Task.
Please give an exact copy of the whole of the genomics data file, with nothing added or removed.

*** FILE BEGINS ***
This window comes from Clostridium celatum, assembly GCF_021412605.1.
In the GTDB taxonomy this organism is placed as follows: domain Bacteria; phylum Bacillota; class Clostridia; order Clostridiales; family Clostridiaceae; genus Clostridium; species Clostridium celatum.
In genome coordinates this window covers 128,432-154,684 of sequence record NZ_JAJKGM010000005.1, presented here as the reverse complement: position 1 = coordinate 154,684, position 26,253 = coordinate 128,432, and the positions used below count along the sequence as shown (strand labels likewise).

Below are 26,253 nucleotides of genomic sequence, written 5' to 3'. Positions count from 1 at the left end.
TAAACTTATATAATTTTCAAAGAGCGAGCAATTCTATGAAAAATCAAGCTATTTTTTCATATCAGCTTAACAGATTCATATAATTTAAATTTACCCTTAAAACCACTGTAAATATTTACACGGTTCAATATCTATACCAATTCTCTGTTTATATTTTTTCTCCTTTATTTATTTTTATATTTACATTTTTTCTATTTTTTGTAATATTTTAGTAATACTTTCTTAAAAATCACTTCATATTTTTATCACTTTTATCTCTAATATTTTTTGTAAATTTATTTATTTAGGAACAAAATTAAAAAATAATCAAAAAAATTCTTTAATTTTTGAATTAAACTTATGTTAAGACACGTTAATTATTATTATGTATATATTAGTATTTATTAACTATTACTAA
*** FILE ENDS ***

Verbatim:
This window comes from Clostridium celatum, assembly GCF_021412605.1.
In the GTDB taxonomy this organism is placed as follows: domain Bacteria; phylum Bacillota; class Clostridia; order Clostridiales; family Clostridiaceae; genus Clostridium; species Clostridium celatum.
In genome coordinates this window covers 128,432-154,684 of sequence record NZ_JAJKGM010000005.1, presented here as the reverse complement: position 1 = coordinate 154,684, position 26,253 = coordinate 128,432, and the positions used below count along the sequence as shown (strand labels likewise).

Below are 26,253 nucleotides of genomic sequence, written 5' to 3'. Positions count from 1 at the left end.
TAAACTTATATAATTTTCAAAGAGCGAGCAATTCTATGAAAAATCAAGCTATTTTTTCATATCAGCTTAACAGATTCATATAATTTAAATTTACCCTTAAAACCACTGTAAATATTTACACGGTTCAATATCTATACCAATTCTCTGTTTATATTTTTTCTCCTTTATTTATTTTTATATTTACATTTTTTCTATTTTTTGTAATATTTTAGTAATACTTTCTTAAAAATCACTTCATATTTTTATCACTTTTATCTCTAATATTTTTTGTAAATTTATTTATTTAGGAACAAAATTAAAAAATAATCAAAAAAATTCTTTAATTTTTGAATTAAACTTATGTTAAGACACGTTAATTATTATTATGTATATATTAGTATTTATTAACTATTACTAA